Trends come and go. Style norms change decade after decade. But fashion's oldest (and most outdated) myth has managed to prevail through centuries and cultural shifts—still remaining one of the most Googled style questions to this day. With white boots becoming a wardrobe staple and an overload of winter-white coat options blanketing the market, why are we still asking if it's okay to wear the hue after Labor Day?
Where Did the Fashion "Rule" Even Come From?
Though it's unclear who invented this "rule," it originated among the elite in 19th-century America, explains Amanda Hallay, the fashion historian behind The Ultimate Fashion History, a popular YouTube channel. "It was a snobbish way for the upper echelons to distinguish themselves from the burgeoning nouveau riche."
As with most things, the fashion "don't" only continued to flourish into the 20th century because of the wealthy. "The rule really has more to do with wearing white before Labor Day than not wearing it after," Hallay reveals. "By the end of the 19th century, upper-class Americans escaped the summer heat of the city by retreating to the countryside or seaside, where white clothing remained free of the inevitable grime of the increasingly industrialized urban centers. This was a sartorially social divide—only those who could afford to wear white could wear white. Not only did the wealthy summer in the far-cleaner countryside, but should their beautiful white dresses get dirty, they had servants to launder them."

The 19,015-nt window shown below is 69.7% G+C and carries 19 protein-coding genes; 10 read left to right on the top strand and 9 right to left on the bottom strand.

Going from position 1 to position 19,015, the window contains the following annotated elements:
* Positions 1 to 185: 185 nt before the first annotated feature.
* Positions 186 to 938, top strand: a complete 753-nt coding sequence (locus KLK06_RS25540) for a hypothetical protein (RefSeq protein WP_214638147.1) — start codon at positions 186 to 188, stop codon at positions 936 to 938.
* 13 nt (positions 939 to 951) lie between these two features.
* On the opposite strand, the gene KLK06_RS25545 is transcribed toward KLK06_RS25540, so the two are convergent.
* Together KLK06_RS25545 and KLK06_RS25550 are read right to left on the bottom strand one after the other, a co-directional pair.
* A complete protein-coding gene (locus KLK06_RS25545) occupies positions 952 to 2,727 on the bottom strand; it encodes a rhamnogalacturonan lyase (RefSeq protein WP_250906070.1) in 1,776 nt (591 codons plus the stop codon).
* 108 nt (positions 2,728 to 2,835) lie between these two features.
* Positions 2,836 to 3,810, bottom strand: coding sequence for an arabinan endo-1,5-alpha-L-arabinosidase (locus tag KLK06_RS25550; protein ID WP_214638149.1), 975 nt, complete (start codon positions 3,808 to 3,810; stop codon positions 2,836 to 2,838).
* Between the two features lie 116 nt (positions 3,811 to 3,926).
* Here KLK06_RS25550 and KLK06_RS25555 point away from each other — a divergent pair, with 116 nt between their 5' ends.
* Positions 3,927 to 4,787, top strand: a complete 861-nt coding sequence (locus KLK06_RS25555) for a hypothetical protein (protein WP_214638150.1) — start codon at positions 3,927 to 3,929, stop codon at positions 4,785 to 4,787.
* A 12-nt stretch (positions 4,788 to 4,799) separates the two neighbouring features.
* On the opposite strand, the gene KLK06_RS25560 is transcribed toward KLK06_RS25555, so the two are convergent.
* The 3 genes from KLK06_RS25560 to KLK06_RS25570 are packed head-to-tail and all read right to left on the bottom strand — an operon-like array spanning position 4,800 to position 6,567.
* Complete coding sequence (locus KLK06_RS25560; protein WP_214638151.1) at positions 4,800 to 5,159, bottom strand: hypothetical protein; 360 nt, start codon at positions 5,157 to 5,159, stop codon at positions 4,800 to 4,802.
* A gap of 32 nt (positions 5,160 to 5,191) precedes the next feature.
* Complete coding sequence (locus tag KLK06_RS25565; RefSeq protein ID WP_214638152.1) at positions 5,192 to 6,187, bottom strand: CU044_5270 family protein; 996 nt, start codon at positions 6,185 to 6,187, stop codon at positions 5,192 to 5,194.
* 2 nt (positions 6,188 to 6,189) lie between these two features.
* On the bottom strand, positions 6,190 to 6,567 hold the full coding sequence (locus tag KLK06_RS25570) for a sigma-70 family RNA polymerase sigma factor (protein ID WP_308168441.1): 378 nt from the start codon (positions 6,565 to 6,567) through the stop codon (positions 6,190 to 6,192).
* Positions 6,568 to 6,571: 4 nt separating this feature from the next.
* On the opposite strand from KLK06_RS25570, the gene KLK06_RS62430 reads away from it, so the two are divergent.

So, Does It Still Apply Today?
The short answer? Absolutely not. In fact, winter white—from shoes and outerwear to knits and even white pants—is chicer than ever.
At some point along the way, the fashion rule attempted to transition into "no white shoes after Labor Day." But the white boot trend, which has remained a force for several seasons, has since debunked that myth. From cowboy boots and croc-embossed knee-high styles to two-toned black-and-white options, white kicks are an unexpectedly fresh way to accessorize even the bulkiest of winter ensembles.
Why Are People Still Following This Rule?
At a time when sneakers are worn with suits and streetwear is more coveted than classic designer items, why are so many people still clinging to such an outdated, strict fashion rule? "It speaks in part to tradition and a sartorial marking of the seasons, but moreover, Americans are far more class conscious than we like to believe. We've been programmed to believe that white after Labor Day is tacky, and I think it will take a couple more decades for the 'rule' to completely disappear," Hallay says.
In the spirit of breaking fashion rules once and for all, add some white to your fall and winter wardrobe. Leave the rules of the elite in the past where they belong.
You Might Also Like